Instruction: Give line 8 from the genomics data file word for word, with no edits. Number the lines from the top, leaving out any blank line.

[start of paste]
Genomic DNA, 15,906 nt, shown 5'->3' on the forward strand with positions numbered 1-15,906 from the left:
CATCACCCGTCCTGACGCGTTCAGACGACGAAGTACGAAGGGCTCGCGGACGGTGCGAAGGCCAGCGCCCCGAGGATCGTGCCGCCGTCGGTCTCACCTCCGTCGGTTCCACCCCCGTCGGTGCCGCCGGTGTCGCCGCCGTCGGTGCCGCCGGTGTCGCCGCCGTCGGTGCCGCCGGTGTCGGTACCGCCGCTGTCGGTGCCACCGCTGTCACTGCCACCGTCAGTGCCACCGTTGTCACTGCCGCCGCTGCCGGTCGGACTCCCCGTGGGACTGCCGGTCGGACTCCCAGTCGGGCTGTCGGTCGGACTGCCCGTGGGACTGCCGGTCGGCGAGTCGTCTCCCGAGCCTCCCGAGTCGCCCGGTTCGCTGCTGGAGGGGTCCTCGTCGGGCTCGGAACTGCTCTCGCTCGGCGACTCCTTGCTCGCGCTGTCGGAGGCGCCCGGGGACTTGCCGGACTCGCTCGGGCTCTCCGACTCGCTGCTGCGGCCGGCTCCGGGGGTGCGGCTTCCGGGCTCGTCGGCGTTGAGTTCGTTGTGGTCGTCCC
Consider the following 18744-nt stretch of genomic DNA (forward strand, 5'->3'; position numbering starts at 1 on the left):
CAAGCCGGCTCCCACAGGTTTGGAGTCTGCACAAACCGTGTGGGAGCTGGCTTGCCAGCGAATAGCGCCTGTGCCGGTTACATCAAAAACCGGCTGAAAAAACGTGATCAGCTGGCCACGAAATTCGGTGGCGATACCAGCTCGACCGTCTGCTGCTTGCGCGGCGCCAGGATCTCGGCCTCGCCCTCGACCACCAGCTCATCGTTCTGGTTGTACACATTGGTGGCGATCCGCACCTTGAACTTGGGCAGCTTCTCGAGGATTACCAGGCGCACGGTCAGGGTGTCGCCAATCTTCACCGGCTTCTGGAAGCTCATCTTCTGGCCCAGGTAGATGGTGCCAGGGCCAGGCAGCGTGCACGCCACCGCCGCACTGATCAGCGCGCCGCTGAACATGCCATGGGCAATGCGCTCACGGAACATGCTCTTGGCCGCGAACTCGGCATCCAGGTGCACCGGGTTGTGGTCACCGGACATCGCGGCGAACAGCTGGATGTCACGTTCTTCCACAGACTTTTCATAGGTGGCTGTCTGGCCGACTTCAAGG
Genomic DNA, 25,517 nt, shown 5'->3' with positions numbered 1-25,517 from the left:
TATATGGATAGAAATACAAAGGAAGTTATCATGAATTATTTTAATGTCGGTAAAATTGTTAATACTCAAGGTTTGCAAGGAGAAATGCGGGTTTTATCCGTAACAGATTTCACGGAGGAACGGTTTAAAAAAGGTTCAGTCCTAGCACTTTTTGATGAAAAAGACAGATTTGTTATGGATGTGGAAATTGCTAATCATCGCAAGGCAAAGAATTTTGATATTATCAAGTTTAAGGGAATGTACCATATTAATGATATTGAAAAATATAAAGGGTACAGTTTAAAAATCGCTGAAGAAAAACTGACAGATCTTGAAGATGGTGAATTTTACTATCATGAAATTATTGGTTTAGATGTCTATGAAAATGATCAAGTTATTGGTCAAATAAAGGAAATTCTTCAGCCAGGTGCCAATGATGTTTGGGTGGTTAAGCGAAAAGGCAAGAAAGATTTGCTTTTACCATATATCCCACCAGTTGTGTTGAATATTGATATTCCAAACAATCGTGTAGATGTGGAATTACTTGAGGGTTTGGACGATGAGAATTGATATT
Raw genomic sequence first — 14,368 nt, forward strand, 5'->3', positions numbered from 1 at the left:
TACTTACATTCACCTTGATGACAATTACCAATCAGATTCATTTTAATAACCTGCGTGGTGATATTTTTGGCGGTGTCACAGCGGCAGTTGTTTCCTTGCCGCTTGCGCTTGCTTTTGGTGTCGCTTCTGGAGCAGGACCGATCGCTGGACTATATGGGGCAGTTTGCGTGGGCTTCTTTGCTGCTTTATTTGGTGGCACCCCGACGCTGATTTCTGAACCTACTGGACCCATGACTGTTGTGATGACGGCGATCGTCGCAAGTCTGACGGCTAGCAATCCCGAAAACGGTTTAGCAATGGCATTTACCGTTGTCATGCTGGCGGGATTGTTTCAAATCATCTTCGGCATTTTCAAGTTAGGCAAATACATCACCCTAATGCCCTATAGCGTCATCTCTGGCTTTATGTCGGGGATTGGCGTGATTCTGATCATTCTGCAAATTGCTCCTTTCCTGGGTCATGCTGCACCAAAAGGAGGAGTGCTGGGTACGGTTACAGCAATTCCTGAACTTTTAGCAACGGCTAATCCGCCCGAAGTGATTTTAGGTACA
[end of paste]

TACTTACATTCACCTTGATGACAATTACCAATCAGATTCATTTTAATAACCTGCGTGGTGATATTTTTGGCGGTGTCACAGCGGCAGTTGTTTCCTTGCCGCTTGCGCTTGCTTTTGGTGTCGCTTCTGGAGCAGGACCGATCGCTGGACTATATGGGGCAGTTTGCGTGGGCTTCTTTGCTGCTTTATTTGGTGGCACCCCGACGCTGATTTCTGAACCTACTGGACCCATGACTGTTGTGATGACGGCGATCGTCGCAAGTCTGACGGCTAGCAATCCCGAAAACGGTTTAGCAATGGCATTTACCGTTGTCATGCTGGCGGGATTGTTTCAAATCATCTTCGGCATTTTCAAGTTAGGCAAATACATCACCCTAATGCCCTATAGCGTCATCTCTGGCTTTATGTCGGGGATTGGCGTGATTCTGATCATTCTGCAAATTGCTCCTTTCCTGGGTCATGCTGCACCAAAAGGAGGAGTGCTGGGTACGGTTACAGCAATTCCTGAACTTTTAGCAACGGCTAATCCGCCCGAAGTGATTTTAGGTACA